MICRO credit programs are failing the rural poor in Cambodia by contributing to landlessness
rather than mitigating the problem, a report by OXFAM UK has suggested.
The report, "Where has all the land gone?", is the result of a study into
the connection between ongoing developmental efforts by various micro credit agencies
and the growing problem of landlessness in the Kingdom.
According to the report, over the past decade landlessness has increased proportionately
to a simultaneous increase in public access to micro finance services.
"The mini case study [on credit and landlessness] identified 39 families in
two sample districts (Cheung Prey and Battambang) who have sold or pawned land and
used the proceeds to repay loans from the credit organizations. A large proportion
of the interviewees believe that the loan from the credit organizations had been
a crucial factor in the decision-making process leading them to sell or pawn their
land,'' the report said.
The Association of Cambodian Local Economic Development Agencies (ACLEDA) and Support
Programme for the Agricultural Sector in Cambodia (PRASAC), the Kingdom's two leading
micro finance institutions have dismissed the findings.
ACLEDA and PRASAC say the Oxfam UK study was flawed by a focus on a minuscule aspect
of overall micro credit programs that continue to benefit thousands of families.
"It's like saying the entrepreneurial spirit adds to poverty," retorted
PRASAC Co-Director Manfred Hans Staab. "To justify that statement one can always
find at last 20 per cent among those starting new businesses who fail and, thereby,
are actually rendered poorer.''
While the OXFAM report does in fact attribute factors other than micro credit to
Cambodia's worsening rural poverty, the report blames micro finance schemes for compelling
villagers to sell their land to repay micro credit loans.
Even more damaging to the credibility of the Kingdom's micro finance organizations
was the report's finding that poor villagers perceived private money lenders who
charged 30% annual interest on loans as "more flexible" than agencies like
ACLEDA with interest rates of only 4%.
The report documented numerous instances in which villagers were forced to utilize
agricultural or business loans on medical fees, forcing them to sell or pawn the
land that they'd used as loan collateral.
Chhoun Pouch, a 34-year-old woman in a family of seven is a typical example cited
in the report. Since losing her land after defaulting on her fourth ACLEDA loan,
Pouch has taken a fifth larger loan using her house as collateral. Thirty per cent
of her defaulted loan was directed to daily expenses, 60 per cent for medical fees
and the remainder for repaying old debts.
Much Thon, 45, has so far taken four PRASAC loans of US$50 each. A full 30 per cent
of the money from the latest loan was used to repay another debt from a private money
lender, an additional thirty percent for treatment of her sick child leaving only
40% of the loan for the agricultural development it was intended.
"[These] findings are important because they suggest that credit organizations
may have an opportunity, through changing their policies and practices, to reduce
the incidence of landlessness," the report states. "As a matter of policy,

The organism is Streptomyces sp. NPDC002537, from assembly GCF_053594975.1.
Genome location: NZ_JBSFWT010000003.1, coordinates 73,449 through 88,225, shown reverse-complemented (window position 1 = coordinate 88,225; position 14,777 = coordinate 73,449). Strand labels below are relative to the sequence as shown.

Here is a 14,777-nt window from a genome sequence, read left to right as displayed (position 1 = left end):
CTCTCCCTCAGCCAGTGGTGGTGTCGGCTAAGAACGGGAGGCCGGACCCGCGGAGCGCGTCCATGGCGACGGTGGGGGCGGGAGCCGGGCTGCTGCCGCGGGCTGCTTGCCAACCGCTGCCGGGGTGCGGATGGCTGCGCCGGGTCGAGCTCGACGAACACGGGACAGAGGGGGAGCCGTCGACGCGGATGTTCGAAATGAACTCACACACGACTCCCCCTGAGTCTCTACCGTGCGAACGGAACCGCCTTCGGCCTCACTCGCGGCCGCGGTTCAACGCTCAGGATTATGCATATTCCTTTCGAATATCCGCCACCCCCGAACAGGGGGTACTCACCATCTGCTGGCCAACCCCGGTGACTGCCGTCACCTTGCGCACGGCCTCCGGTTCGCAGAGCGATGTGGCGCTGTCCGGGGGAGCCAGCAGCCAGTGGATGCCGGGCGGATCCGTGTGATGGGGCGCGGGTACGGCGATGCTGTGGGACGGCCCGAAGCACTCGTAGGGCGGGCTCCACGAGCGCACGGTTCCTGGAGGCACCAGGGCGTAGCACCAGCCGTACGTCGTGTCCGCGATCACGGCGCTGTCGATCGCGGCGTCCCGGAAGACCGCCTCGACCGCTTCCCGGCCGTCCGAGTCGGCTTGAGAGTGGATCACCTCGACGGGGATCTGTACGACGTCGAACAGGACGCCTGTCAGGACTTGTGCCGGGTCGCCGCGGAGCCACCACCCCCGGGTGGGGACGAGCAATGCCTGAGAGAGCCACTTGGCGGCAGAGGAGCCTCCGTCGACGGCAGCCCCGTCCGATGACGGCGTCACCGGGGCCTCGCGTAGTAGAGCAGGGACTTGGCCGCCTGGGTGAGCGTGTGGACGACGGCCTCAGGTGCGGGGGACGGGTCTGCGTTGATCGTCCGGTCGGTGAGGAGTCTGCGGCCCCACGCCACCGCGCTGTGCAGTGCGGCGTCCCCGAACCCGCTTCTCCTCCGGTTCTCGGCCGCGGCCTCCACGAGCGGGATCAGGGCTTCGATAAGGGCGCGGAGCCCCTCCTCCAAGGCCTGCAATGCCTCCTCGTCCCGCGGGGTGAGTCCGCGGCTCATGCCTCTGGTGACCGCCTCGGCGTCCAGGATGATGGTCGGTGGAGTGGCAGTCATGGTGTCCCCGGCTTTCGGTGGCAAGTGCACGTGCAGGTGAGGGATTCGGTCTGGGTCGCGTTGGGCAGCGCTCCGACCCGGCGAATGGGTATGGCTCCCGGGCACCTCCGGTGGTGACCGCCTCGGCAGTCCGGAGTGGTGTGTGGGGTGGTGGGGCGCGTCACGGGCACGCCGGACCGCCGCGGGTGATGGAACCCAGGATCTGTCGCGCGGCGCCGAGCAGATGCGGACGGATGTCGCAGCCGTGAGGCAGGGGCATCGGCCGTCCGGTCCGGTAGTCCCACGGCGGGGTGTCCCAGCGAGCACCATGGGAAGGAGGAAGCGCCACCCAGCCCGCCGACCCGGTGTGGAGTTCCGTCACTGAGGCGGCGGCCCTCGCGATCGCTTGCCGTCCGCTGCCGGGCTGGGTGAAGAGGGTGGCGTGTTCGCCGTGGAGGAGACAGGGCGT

formal lending institutions should work hand-in-hand with institutions and agencies
providing extension information and training and small business development advice...
lending funds without assuring that the borrower can gain the skills and expert advice
needed to use the funds profitably is shortsighted and is likely to exacerbate the
process of land sale to repay loans among a vulnerable sector of credit seekers."
A senior ACLEDA official admits there have been cases of villagers selling their
land to repay loans, but insists it has never been due to pressure from ACLEDA. The
agency, he says, had to take over the collateral (land) in only 0.01 per cent of
cases in seven years.
Ian Channy, who oversees ACLEDA's micro credit program, says the real and measurable
benefits of micro credit - improved living standard for rural villagers - far outweigh
"In a nationwide scheme, it is difficult to avoid some cases that are unable
to draw benefit from the scheme due to sickness in the family, business failure or
consumption," Channy said. "...the conclusions you draw depend on the aspect
you are looking at."
PRASAC co-director Staab is even more adamant about the benefit micro credit programs
have provided the rural poor of Cambodia.
"If not [for] micro credit agencies, what options do the villagers have, private
money lenders who are known to charge up to 200 per cent interest?'' he asked.
Staab further insisted that PRASAC had no policy which could compel the villagers
to sell their land to repay loans and, in fact, did not even deal with the individual
borrowers, "but we have to stress that every credit program needs a well defined
repayment system as it can not survive without repayments''.
According to Staab, PRASAC's NGO status made its loan repayment methods "extremely
soft" that had been instrumental in eliminating the private money lenders from
Shaun Williams, Program Coordinator of OXFAM UK's Phnom Penh office maintains that
the OXFAM UK report on micro credit was not intended to undermine the efforts of
micro credit agencies but rather prompt a re-examination of their strengths and weaknesses.
"Micro credit and development programs [are] actually a very complex and under-researched
area that needs more targeted research," Williams said. "But since the
study's release I'm glad to say that considerable work has been down in improving
the approach [to micro credit]."